I’ve been using the hashtag #TransformYourTrauma on Instagram since I started sharing my artwork early last year. This phrase is the essence of what art has been for me throughout my life. The act of creating art is a process of transformation. To me, it is not about the product, but the process. It doesn’t have to be good, or skillful, or profound. The key is in the doing, the act of making. When you embrace the possibilities of your imagination, when you free yourself to express without censorship, without self-judgment or the judgment of others, you nurture the ground of emotional healing. The practice of art-making can be a safe container for this profound exploration.
I truly believe art-making is one way we will emerge a better people, and I invite you to share your artwork in the spirit of art’s healing potential with the hashtag #TransformYourTruama on social media, to be included in a stream of artwork.
The pandemic lockdown last year afforded me a precious gift of time to explore my creative spirit, and that, in turn, gave me a powerful way to cope with the constant fear and upheaval surrounding me. I set up a drafting table and drew most days for hours on end – responding to how the pandemic had impacted my life, the sensations of psychiatric drug withdrawal, my experience as a survivor of psychiatry, the financial insecurity, isolation, and political tension surrounding me. I reconnected with myself in so many ways and it was, for me, so healing.
My lived experiences with psychiatry and mental distress, which are so common among artists, became the fuel for engaging with the movement to reform psychiatry and became a new purpose for my art as well. After writing a few pieces for Mad in America about my experiences, I began working for them managing their social media. My career before COVID was in doing this for arts organizations. It was always my mission throughout my adult life to serve artists in whatever way I could.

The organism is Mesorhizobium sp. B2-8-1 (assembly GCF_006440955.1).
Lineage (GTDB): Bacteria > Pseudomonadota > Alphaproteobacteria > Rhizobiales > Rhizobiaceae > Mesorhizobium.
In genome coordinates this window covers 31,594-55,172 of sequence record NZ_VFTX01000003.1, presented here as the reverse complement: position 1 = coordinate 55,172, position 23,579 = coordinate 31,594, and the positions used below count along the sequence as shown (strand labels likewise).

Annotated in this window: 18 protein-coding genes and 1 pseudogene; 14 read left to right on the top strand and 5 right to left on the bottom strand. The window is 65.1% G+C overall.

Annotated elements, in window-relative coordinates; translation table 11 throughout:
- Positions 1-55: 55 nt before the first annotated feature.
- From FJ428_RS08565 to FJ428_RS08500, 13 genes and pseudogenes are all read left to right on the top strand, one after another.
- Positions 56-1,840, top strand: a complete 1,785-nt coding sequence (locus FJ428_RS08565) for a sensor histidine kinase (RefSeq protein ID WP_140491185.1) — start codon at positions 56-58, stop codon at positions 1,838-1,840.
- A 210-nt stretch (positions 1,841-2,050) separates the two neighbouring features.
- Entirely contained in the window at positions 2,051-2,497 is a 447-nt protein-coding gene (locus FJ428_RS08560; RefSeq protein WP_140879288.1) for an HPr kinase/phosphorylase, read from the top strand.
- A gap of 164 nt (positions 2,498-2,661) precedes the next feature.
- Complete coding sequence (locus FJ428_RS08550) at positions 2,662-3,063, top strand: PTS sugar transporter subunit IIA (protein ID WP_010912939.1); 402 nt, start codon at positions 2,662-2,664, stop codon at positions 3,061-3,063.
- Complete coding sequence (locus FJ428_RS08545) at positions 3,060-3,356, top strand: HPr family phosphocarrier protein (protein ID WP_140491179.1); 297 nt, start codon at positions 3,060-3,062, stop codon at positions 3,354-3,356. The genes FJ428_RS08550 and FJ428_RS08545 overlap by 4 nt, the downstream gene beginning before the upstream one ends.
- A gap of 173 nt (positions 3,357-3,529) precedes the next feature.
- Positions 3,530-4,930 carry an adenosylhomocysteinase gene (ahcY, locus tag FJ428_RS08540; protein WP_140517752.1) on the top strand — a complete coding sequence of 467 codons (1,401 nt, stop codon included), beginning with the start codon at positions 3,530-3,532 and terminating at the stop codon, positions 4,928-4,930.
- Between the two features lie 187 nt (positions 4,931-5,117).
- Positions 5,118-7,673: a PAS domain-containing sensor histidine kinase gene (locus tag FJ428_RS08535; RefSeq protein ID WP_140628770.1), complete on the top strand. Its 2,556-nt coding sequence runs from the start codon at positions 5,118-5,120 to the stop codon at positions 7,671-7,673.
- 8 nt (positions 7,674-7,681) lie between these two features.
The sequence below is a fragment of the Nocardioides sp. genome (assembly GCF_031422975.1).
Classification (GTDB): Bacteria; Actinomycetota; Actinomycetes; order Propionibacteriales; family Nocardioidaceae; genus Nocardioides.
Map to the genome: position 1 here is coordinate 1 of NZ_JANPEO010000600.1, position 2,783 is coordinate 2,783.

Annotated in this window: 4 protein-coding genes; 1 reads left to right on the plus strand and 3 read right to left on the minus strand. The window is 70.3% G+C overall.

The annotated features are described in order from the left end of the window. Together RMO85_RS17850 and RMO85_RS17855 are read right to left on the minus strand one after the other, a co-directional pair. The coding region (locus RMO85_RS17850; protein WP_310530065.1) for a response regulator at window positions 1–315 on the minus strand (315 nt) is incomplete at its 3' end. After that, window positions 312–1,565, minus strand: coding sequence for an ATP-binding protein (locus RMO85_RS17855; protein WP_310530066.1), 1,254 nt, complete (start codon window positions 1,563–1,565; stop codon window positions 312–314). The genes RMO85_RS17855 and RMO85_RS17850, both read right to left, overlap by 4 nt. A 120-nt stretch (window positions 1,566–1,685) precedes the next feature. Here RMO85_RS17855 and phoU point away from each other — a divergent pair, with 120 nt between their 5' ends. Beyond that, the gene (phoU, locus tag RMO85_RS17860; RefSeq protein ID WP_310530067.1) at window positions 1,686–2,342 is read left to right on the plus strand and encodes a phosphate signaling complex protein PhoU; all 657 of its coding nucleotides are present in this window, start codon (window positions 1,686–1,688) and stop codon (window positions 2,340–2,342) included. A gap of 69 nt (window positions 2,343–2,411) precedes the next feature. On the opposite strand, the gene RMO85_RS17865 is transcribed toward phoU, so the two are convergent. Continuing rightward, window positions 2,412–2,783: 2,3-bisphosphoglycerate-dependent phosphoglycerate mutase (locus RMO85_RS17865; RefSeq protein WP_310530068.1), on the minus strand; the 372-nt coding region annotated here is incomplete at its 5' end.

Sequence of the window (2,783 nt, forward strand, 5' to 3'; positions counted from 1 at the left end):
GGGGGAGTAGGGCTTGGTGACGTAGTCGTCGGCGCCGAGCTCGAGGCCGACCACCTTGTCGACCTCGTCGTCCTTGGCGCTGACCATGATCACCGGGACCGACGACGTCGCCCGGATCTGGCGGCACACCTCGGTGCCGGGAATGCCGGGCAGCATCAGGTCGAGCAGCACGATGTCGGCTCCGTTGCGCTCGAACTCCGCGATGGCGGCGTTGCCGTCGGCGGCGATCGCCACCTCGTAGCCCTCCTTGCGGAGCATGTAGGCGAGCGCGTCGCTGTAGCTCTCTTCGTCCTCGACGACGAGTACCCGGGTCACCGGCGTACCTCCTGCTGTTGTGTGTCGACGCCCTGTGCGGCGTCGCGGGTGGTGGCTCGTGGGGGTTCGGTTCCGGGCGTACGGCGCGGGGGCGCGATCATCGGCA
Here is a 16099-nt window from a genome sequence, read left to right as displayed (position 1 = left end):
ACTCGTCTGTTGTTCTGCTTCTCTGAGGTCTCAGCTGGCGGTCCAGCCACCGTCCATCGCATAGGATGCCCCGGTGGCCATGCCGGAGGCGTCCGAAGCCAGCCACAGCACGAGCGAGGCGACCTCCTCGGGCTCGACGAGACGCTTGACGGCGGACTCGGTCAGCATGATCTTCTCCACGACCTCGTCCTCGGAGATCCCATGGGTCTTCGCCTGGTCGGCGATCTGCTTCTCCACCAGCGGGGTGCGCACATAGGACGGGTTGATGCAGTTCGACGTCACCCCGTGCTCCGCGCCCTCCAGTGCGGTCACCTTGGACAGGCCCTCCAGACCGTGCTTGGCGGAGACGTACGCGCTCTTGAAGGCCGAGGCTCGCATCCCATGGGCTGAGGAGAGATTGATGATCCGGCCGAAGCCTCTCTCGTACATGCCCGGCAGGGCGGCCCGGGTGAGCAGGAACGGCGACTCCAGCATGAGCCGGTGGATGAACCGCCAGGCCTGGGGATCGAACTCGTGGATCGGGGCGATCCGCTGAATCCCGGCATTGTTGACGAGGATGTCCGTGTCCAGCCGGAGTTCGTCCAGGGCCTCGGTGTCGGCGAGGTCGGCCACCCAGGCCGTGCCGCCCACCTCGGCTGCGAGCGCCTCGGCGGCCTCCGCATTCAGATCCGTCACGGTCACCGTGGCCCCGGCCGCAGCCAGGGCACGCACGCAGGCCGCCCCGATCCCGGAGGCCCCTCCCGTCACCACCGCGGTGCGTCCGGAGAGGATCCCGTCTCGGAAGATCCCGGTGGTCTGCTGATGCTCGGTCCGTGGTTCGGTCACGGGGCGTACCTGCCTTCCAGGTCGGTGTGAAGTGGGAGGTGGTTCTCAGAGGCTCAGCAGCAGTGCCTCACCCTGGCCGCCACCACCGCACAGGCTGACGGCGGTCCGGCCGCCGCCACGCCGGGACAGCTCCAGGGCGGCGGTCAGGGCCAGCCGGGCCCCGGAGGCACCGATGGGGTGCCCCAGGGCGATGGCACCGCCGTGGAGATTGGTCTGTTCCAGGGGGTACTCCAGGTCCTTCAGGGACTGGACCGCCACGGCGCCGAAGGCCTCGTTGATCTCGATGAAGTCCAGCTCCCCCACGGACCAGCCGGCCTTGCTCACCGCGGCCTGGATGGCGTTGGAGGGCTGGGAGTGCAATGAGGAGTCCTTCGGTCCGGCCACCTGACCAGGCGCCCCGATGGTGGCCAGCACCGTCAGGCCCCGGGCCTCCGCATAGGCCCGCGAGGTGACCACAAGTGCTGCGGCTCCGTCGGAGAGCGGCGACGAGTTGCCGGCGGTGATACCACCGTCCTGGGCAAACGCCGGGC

I quickly found that the Mad in America community strongly valued the arts as well. After conversations with Robert Whitaker and others at Mad in America about how they saw the role of art in recovery, I knew there was a valuable opportunity in creating an online art exhibit. Speaking with Staff Reporter Amy Biancolli and reading her series of articles on the power of music galvanized me further to offer a call for art to our community of those with lived experience of mental distress and psychiatry.
It is an exciting opportunity to offer this exhibit and the open call to artists to share how they have engaged with art over the past year, how perhaps it has been healing for them in the face of this global pandemic. I share “Creativity and COVID: Art-Making During the Pandemic” in the spirit of connection and community during a time of both collective suffering and hope for healing. I hope to forward the understanding of creative expression as one profound way to promote emotional healing and recovery, whether it be from individual hardships, those of a nation, or even those of the entire globe.
Please click here to visit this online exhibition.
Mad in America hosts blogs by a diverse group of writers. These posts are designed to serve as a public forum for a discussion—broadly speaking—of psychiatry and its treatments. The opinions expressed are the writers’ own.